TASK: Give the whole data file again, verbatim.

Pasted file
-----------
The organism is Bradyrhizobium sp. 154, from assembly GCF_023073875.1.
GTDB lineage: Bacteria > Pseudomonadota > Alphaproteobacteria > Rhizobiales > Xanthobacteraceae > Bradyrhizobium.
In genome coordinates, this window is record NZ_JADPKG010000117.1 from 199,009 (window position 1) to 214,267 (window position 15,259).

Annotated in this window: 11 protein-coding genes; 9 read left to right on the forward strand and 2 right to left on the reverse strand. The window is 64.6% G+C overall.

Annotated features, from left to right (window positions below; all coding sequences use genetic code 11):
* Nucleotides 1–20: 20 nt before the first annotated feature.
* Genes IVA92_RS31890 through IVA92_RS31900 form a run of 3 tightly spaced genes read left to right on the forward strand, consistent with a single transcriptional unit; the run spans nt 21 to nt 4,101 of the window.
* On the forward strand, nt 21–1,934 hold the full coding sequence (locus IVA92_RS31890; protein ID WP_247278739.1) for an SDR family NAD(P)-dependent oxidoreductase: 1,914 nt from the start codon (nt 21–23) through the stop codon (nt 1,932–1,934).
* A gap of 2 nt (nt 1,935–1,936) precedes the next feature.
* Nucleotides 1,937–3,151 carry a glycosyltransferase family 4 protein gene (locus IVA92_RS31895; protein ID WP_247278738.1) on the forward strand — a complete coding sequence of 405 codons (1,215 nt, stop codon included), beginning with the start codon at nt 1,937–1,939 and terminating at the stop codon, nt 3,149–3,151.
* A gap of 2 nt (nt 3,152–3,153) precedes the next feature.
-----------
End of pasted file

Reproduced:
The organism is Bradyrhizobium sp. 154, from assembly GCF_023073875.1.
GTDB lineage: Bacteria > Pseudomonadota > Alphaproteobacteria > Rhizobiales > Xanthobacteraceae > Bradyrhizobium.
In genome coordinates, this window is record NZ_JADPKG010000117.1 from 199,009 (window position 1) to 214,267 (window position 15,259).

Annotated in this window: 11 protein-coding genes; 9 read left to right on the forward strand and 2 right to left on the reverse strand. The window is 64.6% G+C overall.

Annotated features, from left to right (window positions below; all coding sequences use genetic code 11):
* Nucleotides 1–20: 20 nt before the first annotated feature.
* Genes IVA92_RS31890 through IVA92_RS31900 form a run of 3 tightly spaced genes read left to right on the forward strand, consistent with a single transcriptional unit; the run spans nt 21 to nt 4,101 of the window.
* On the forward strand, nt 21–1,934 hold the full coding sequence (locus IVA92_RS31890; protein ID WP_247278739.1) for an SDR family NAD(P)-dependent oxidoreductase: 1,914 nt from the start codon (nt 21–23) through the stop codon (nt 1,932–1,934).
* A gap of 2 nt (nt 1,935–1,936) precedes the next feature.
* Nucleotides 1,937–3,151 carry a glycosyltransferase family 4 protein gene (locus IVA92_RS31895; protein ID WP_247278738.1) on the forward strand — a complete coding sequence of 405 codons (1,215 nt, stop codon included), beginning with the start codon at nt 1,937–1,939 and terminating at the stop codon, nt 3,149–3,151.
* A gap of 2 nt (nt 3,152–3,153) precedes the next feature.